Select Edmonds Miscellany

Here are some Edmonds stories and accounts over the years:

Edmund the Martyr and Bury St. Edmunds

Edmund was King of East Anglia from around 855 until his death in 869.  At that time a Danish army advanced on East Anglia and killed Edmund.  It was said that, after he refused the Danes' demand that he renounce Christ, the Danes beat him, shot him with arrows, and then beheaded him.

By 925 the fame of St Edmund had spread far and wide and Bury St. Edmunds Abbey in Suffolk had become a site of pilgrimage.  The name of the market town of Bury was then changed to Bury St Edmunds.

By the 1100’s the surname of ‘de St. Edmunds’ (from Bury St. Edmunds) had emerged in Suffolk and was later to be found in nearby counties

Edmonds and Edmunds Today

Numbers (000's)

The Edmonds spelling is more to be found in England, the US, and Australia; Edmunds more in Wales.

Josiah and Thomas Edmonds of Dorset and Hampshire

Josiah Edmonds was born in Corfe Castle, Dorset in 1727, married there and lived his life out at Kingston nearby.  As did his eldest son John, a carter by trade.

Josiah’s second son Thomas joined the Royal Navy in 1769, became a Master in 1797 and a Superintendent Master at Portsmouth in 1811.  This naval life was handed down to his son Thomas who was a Commander and to his daughter Martha who married Spencer Smyth, a midshipman at the Battle of Trafalgar in 1805.

Thomas’s second son John, however, decided to be a missionary instead.  He departed for India in 1824, but had to return three years later as the climate did not agree with him.  He became a minister of a Congregational chapel in Staffordshire

William Edmunds and His Land in Glamorgan

William Edmunds left a life interest in land at Eglwysilan near Caerphilly in Glamorgan to his wife Mary in 1739.  She promptly sold the land to John Richard of Llandaff, thereby dispossessing the heirs of William Edmunds of their inheritance.

In trying to reclaim the lands at Eglwysilan the Edmunds family took their case to the court at Swansea where the verdict was found in their favour.  However, they lost their case at the assizes on appeal.

Samuel Edmonds in the Revolutionary War and After

Samuel Edmonds was born in New York City in 1760, the grandson of Charles Edmonds who had arrived there some thirty years earlier.

When war came, he joined the Continental army, served through the war, became a commissioned officer, and was present at both Monmouth and Yorktown.

At the close of hostilities he started out to seek his fortune, being the possessor of a horse, saddle, bridle, two blankets, and a little Continental money.  With this outfit he journeyed northward and came to Claverack Landing.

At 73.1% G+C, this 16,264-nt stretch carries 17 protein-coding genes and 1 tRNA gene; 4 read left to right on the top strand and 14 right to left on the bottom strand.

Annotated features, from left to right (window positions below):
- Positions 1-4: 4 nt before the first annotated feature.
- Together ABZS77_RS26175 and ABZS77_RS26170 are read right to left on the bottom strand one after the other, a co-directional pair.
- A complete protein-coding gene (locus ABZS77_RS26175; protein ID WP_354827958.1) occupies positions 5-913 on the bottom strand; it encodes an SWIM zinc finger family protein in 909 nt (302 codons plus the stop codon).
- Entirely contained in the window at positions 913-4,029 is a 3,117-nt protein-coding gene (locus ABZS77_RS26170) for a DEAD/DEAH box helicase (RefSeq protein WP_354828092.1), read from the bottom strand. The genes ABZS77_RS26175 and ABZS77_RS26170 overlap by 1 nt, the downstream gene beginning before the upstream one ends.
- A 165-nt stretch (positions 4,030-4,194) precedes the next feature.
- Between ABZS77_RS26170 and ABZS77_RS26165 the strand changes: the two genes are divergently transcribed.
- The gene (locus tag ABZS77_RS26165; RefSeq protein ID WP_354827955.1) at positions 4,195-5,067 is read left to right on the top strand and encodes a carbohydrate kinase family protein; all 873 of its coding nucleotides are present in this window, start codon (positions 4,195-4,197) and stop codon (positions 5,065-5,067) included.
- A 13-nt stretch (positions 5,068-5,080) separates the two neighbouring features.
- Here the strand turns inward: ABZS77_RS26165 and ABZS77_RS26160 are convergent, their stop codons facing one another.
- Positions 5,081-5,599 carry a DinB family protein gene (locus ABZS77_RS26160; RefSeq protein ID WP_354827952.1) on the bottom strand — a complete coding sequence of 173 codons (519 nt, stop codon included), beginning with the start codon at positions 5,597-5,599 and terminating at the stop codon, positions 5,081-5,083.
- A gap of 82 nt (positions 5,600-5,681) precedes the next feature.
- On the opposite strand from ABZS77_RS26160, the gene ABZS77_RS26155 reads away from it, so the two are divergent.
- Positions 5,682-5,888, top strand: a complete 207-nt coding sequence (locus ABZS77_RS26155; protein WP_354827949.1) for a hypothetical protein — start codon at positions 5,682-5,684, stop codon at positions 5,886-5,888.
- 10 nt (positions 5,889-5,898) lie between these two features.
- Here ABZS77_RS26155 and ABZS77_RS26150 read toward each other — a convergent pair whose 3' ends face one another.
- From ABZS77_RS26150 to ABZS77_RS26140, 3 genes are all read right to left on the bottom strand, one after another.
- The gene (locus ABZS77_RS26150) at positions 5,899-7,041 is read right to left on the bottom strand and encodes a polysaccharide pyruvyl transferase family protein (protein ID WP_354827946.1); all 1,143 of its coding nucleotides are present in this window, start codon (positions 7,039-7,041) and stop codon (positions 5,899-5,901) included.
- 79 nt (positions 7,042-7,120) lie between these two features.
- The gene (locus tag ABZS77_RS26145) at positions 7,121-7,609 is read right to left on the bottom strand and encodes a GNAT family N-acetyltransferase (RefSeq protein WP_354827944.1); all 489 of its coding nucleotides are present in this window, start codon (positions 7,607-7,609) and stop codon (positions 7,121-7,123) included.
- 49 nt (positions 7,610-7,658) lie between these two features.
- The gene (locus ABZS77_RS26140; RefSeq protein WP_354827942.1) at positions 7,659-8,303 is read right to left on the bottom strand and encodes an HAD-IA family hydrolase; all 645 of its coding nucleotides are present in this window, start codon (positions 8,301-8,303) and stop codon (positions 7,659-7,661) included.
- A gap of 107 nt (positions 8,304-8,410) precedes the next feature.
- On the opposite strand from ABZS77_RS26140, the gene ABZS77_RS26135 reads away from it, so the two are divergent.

There he became a paymaster general of the militia, a member of the Assembly, and sheriff of Columbia county, New York.  He died in 1825.

Thomas Edmunds in the Revolutionary War and After

Thomas Edmunds from Sussex county, Virginia enlisted in the Continental army with the 15th Virginia Regiment during the early stages of the Revolutionary War.

He was soon appointed a captain of that regiment.  Although seriously wounded in one leg at the Battle of Brandywine in September 1777, he continued fighting throughout the balance of the war.  He served with the army at Valley Forge and at Eutaw Springs, where he was wounded again in September 1781.

In 1786 the county court recommended that Edmunds be appointed colonel of the local militia, but he refused the commission.  Later references to Colonel Edmunds may have been rendered out of respect rather than official designation.  He did receive a bounty of 4,000 acres for his war service.

In April 1784 Sussex county voters elected Edmunds to the House of Delegates.  His popularity as a wounded veteran was probably a factor in his success here.  He was returned to the House in 1787 and won election to four more one-year terms.

John Samuel Edmonds and His Children in New Zealand

John Samuel Edmonds was a Christian missionary from Dorset who came with his family and the Rev. John Tucker to the Northland region of New Zealand in 1835.  He was the father, with his wife Mary Ann, of eleven children, five born before their arrival in New Zealand and six afterwards.  However, he disowned two of them.

Arthur Edmonds, born in England in 1825, adopted the Maori name of Aala, having married a Maori woman.  His fatherdisowned him for having married her.

John Tucker Edmonds, born in 1835, was named after the Rev. John Tucker.  He too was disowned.  When John Samuel listed his children in the family bible he omitted John Tucker Edmonds and would refer to him as "Edmonds by name but not by blood."   It was thought that Mary Ann and the Rev. John Tucker had an affair and, as to not cause controversy within the missionary community, John Samuel claimed John Tucker Edmonds as his own but only by name.

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